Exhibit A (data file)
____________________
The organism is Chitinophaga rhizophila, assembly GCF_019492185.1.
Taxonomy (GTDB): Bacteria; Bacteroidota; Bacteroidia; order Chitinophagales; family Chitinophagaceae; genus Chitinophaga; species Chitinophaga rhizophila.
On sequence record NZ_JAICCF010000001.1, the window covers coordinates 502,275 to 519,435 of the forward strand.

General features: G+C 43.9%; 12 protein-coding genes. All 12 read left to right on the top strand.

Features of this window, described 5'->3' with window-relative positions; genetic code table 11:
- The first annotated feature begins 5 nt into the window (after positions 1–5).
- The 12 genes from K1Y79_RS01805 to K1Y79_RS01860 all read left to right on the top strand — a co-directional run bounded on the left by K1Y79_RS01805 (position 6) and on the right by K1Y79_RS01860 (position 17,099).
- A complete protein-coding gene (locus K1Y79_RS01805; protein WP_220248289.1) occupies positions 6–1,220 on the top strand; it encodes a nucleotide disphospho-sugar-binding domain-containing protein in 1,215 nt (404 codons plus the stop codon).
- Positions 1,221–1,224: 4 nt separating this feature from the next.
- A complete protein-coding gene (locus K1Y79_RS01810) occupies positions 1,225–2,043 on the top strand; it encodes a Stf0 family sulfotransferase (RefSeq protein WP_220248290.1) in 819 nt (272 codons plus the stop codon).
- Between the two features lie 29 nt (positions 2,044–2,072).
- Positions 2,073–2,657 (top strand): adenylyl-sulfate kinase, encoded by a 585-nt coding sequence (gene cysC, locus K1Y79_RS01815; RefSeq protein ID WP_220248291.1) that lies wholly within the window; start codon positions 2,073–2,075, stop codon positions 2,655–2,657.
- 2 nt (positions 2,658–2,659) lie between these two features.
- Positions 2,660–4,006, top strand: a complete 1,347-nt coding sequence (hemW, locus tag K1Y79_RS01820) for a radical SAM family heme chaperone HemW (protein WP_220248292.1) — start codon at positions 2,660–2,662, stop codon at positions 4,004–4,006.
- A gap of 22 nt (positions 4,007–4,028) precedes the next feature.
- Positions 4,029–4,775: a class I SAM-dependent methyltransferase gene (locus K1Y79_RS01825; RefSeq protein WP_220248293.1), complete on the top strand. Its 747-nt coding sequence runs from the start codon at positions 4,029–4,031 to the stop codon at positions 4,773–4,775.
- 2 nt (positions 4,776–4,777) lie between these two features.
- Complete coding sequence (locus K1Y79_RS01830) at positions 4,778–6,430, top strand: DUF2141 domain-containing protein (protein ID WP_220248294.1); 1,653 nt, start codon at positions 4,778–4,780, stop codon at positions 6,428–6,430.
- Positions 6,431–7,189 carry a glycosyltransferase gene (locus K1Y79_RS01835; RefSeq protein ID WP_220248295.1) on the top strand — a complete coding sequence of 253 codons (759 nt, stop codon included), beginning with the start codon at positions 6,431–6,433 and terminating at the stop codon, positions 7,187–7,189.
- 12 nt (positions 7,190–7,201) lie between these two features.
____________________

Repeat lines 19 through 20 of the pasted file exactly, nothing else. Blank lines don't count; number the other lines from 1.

- Positions 6,431–7,189 carry a glycosyltransferase gene (locus K1Y79_RS01835; RefSeq protein ID WP_220248295.1) on the top strand — a complete coding sequence of 253 codons (759 nt, stop codon included), beginning with the start codon at positions 6,431–6,433 and terminating at the stop codon, positions 7,187–7,189.
- 12 nt (positions 7,190–7,201) lie between these two features.